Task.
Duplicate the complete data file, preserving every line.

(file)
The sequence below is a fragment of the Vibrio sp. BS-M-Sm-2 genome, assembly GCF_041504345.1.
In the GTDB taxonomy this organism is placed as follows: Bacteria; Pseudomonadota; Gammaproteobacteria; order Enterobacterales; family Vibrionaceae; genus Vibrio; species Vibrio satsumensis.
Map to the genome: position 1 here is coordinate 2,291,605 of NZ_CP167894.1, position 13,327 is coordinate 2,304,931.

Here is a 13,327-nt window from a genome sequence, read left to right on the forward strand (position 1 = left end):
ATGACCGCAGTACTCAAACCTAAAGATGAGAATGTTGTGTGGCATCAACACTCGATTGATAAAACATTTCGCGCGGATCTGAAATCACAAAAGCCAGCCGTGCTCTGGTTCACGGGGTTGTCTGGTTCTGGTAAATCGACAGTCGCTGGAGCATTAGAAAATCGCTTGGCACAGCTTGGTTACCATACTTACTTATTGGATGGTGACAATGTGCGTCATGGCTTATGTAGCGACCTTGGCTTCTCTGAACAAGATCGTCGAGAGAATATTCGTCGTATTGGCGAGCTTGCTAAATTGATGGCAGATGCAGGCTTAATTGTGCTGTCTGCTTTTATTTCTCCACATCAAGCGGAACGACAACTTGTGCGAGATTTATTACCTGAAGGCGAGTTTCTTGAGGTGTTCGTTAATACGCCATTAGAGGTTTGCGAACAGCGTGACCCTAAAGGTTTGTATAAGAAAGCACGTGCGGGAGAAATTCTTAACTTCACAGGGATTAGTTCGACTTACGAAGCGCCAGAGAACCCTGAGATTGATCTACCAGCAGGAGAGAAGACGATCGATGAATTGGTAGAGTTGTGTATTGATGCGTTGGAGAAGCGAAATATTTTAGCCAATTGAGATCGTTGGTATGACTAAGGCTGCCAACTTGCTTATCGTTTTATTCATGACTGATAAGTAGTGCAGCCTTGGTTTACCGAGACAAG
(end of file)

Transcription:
The sequence below is a fragment of the Vibrio sp. BS-M-Sm-2 genome, assembly GCF_041504345.1.
In the GTDB taxonomy this organism is placed as follows: Bacteria; Pseudomonadota; Gammaproteobacteria; order Enterobacterales; family Vibrionaceae; genus Vibrio; species Vibrio satsumensis.
Map to the genome: position 1 here is coordinate 2,291,605 of NZ_CP167894.1, position 13,327 is coordinate 2,304,931.

Here is a 13,327-nt window from a genome sequence, read left to right on the forward strand (position 1 = left end):
ATGACCGCAGTACTCAAACCTAAAGATGAGAATGTTGTGTGGCATCAACACTCGATTGATAAAACATTTCGCGCGGATCTGAAATCACAAAAGCCAGCCGTGCTCTGGTTCACGGGGTTGTCTGGTTCTGGTAAATCGACAGTCGCTGGAGCATTAGAAAATCGCTTGGCACAGCTTGGTTACCATACTTACTTATTGGATGGTGACAATGTGCGTCATGGCTTATGTAGCGACCTTGGCTTCTCTGAACAAGATCGTCGAGAGAATATTCGTCGTATTGGCGAGCTTGCTAAATTGATGGCAGATGCAGGCTTAATTGTGCTGTCTGCTTTTATTTCTCCACATCAAGCGGAACGACAACTTGTGCGAGATTTATTACCTGAAGGCGAGTTTCTTGAGGTGTTCGTTAATACGCCATTAGAGGTTTGCGAACAGCGTGACCCTAAAGGTTTGTATAAGAAAGCACGTGCGGGAGAAATTCTTAACTTCACAGGGATTAGTTCGACTTACGAAGCGCCAGAGAACCCTGAGATTGATCTACCAGCAGGAGAGAAGACGATCGATGAATTGGTAGAGTTGTGTATTGATGCGTTGGAGAAGCGAAATATTTTAGCCAATTGAGATCGTTGGTATGACTAAGGCTGCCAACTTGCTTATCGTTTTATTCATGACTGATAAGTAGTGCAGCCTTGGTTTACCGAGACAAG